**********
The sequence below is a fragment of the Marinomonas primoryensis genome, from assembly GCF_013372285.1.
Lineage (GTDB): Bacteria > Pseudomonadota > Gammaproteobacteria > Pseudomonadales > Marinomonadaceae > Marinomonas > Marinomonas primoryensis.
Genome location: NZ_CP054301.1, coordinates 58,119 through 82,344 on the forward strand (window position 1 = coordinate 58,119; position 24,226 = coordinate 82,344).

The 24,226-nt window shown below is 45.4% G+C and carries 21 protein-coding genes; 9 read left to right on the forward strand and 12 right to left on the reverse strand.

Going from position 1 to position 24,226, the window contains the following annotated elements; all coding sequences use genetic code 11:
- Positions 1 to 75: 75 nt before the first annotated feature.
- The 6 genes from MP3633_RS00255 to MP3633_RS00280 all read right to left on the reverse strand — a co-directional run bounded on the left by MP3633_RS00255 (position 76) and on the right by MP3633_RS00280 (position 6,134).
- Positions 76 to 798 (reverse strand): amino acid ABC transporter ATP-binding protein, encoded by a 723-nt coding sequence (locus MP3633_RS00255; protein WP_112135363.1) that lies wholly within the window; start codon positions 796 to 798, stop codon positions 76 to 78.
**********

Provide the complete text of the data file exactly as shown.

The sequence below is a fragment of the Marinomonas primoryensis genome, from assembly GCF_013372285.1.
Lineage (GTDB): Bacteria > Pseudomonadota > Gammaproteobacteria > Pseudomonadales > Marinomonadaceae > Marinomonas > Marinomonas primoryensis.
Genome location: NZ_CP054301.1, coordinates 58,119 through 82,344 on the forward strand (window position 1 = coordinate 58,119; position 24,226 = coordinate 82,344).

The 24,226-nt window shown below is 45.4% G+C and carries 21 protein-coding genes; 9 read left to right on the forward strand and 12 right to left on the reverse strand.

Going from position 1 to position 24,226, the window contains the following annotated elements; all coding sequences use genetic code 11:
- Positions 1 to 75: 75 nt before the first annotated feature.
- The 6 genes from MP3633_RS00255 to MP3633_RS00280 all read right to left on the reverse strand — a co-directional run bounded on the left by MP3633_RS00255 (position 76) and on the right by MP3633_RS00280 (position 6,134).
- Positions 76 to 798 (reverse strand): amino acid ABC transporter ATP-binding protein, encoded by a 723-nt coding sequence (locus MP3633_RS00255; protein WP_112135363.1) that lies wholly within the window; start codon positions 796 to 798, stop codon positions 76 to 78.